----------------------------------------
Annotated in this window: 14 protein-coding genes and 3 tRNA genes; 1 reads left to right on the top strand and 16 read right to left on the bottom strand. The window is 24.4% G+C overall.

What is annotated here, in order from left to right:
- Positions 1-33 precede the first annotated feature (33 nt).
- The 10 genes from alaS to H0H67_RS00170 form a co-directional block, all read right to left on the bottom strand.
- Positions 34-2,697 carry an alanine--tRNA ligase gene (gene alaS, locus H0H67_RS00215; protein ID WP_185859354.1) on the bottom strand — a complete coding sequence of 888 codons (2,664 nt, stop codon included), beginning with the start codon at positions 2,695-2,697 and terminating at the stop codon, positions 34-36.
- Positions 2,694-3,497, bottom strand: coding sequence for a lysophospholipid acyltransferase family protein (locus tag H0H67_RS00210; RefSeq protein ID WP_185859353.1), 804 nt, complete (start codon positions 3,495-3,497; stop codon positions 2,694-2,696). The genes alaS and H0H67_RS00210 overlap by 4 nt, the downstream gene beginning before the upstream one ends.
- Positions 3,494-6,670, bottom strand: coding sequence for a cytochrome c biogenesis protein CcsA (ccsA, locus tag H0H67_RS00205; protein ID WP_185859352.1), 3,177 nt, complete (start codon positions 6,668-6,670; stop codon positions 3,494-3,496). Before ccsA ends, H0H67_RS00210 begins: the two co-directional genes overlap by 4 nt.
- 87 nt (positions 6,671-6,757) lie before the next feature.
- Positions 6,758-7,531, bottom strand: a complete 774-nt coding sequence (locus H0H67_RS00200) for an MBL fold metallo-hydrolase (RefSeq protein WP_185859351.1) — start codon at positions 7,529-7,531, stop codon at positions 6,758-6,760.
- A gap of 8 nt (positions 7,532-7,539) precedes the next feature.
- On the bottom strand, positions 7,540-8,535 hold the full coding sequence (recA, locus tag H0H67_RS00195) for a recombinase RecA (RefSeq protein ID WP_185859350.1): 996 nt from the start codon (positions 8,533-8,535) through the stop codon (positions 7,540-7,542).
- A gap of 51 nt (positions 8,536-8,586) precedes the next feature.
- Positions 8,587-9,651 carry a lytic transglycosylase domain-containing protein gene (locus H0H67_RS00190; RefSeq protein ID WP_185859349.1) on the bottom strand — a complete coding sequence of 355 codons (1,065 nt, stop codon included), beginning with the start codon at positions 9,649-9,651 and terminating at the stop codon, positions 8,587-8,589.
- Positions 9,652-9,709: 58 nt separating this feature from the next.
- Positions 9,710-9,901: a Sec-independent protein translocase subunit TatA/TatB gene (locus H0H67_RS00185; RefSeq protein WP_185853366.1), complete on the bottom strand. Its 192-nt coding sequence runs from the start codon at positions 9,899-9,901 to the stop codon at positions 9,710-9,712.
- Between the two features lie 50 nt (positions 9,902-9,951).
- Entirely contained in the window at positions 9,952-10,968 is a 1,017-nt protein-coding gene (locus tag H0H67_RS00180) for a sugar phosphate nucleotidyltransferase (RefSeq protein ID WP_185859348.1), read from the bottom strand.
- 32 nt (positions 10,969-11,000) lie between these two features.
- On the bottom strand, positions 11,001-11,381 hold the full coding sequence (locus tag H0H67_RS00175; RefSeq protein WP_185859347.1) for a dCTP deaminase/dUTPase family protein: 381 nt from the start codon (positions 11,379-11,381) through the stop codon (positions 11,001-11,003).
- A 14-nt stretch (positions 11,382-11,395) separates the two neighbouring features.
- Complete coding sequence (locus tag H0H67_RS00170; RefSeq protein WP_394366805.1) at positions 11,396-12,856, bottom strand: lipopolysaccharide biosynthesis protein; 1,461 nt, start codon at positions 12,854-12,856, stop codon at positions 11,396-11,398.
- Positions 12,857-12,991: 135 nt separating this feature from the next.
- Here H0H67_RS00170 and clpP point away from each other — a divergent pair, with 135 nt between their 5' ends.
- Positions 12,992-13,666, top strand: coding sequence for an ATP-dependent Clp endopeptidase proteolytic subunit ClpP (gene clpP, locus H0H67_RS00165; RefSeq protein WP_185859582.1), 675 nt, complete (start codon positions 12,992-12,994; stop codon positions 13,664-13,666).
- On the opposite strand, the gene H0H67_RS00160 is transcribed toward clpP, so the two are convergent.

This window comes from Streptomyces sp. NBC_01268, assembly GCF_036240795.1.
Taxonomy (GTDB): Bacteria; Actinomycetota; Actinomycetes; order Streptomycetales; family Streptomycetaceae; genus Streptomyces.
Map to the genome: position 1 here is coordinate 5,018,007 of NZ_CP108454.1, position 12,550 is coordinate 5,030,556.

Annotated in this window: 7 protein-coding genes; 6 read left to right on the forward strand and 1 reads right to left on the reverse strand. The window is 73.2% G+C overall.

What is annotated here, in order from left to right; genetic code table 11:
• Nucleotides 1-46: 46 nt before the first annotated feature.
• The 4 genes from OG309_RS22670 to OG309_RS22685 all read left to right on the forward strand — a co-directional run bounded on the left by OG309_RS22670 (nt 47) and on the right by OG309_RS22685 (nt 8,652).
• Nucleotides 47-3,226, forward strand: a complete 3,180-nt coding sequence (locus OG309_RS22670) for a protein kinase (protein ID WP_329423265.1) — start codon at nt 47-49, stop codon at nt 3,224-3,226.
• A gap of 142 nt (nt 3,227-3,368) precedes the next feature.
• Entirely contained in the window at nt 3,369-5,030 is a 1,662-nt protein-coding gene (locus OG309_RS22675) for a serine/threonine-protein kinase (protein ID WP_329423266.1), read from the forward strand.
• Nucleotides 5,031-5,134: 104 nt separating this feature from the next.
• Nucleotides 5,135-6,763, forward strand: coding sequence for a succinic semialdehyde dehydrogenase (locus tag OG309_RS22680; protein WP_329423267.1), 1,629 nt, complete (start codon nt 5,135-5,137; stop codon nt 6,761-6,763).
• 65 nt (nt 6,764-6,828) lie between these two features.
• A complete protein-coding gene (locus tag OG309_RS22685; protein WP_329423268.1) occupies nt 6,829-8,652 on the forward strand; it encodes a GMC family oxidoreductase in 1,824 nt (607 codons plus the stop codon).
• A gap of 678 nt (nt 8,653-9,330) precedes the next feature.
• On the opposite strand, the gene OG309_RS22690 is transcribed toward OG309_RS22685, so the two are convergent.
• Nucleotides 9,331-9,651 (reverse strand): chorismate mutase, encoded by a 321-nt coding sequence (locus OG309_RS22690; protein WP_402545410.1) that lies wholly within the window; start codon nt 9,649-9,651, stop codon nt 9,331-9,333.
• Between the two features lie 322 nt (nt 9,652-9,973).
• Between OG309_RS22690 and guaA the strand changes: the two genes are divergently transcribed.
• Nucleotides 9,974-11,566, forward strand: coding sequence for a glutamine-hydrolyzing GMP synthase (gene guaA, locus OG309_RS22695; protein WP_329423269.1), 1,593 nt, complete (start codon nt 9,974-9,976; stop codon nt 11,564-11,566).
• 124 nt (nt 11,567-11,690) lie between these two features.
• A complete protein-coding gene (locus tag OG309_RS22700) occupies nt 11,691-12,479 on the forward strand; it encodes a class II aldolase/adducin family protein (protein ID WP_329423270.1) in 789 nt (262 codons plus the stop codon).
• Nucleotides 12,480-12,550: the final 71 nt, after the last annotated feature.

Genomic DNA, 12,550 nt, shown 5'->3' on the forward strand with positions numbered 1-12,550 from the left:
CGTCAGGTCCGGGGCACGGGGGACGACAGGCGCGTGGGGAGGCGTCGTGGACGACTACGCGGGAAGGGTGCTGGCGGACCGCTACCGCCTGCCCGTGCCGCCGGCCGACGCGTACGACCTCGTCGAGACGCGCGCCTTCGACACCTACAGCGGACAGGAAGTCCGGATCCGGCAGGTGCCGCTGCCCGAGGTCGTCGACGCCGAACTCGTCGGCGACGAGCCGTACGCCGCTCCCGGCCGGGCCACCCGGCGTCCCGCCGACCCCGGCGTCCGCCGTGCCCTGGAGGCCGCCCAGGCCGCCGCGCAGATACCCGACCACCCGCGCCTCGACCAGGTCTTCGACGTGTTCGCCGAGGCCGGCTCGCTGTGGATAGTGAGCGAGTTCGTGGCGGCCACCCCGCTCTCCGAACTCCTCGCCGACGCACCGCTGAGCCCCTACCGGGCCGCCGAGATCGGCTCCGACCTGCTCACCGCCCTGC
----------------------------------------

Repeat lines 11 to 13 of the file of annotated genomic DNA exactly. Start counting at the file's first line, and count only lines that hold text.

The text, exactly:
- On the bottom strand, positions 7,540-8,535 hold the full coding sequence (recA, locus tag H0H67_RS00195) for a recombinase RecA (RefSeq protein ID WP_185859350.1): 996 nt from the start codon (positions 8,533-8,535) through the stop codon (positions 7,540-7,542).
- A gap of 51 nt (positions 8,536-8,586) precedes the next feature.
- Positions 8,587-9,651 carry a lytic transglycosylase domain-containing protein gene (locus H0H67_RS00190; RefSeq protein ID WP_185859349.1) on the bottom strand — a complete coding sequence of 355 codons (1,065 nt, stop codon included), beginning with the start codon at positions 9,649-9,651 and terminating at the stop codon, positions 8,587-8,589.